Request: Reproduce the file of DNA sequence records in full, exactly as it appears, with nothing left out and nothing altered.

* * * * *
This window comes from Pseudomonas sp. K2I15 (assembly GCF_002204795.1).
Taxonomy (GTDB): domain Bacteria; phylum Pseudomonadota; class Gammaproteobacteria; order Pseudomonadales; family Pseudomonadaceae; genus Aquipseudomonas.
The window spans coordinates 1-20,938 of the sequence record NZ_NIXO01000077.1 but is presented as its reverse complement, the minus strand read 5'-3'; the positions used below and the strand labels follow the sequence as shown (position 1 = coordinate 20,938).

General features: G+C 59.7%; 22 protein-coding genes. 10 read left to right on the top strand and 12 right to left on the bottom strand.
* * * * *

This window comes from Pseudomonas sp. K2I15 (assembly GCF_002204795.1).
Taxonomy (GTDB): domain Bacteria; phylum Pseudomonadota; class Gammaproteobacteria; order Pseudomonadales; family Pseudomonadaceae; genus Aquipseudomonas.
The window spans coordinates 1-20,938 of the sequence record NZ_NIXO01000077.1 but is presented as its reverse complement, the minus strand read 5'-3'; the positions used below and the strand labels follow the sequence as shown (position 1 = coordinate 20,938).

General features: G+C 59.7%; 22 protein-coding genes. 10 read left to right on the top strand and 12 right to left on the bottom strand.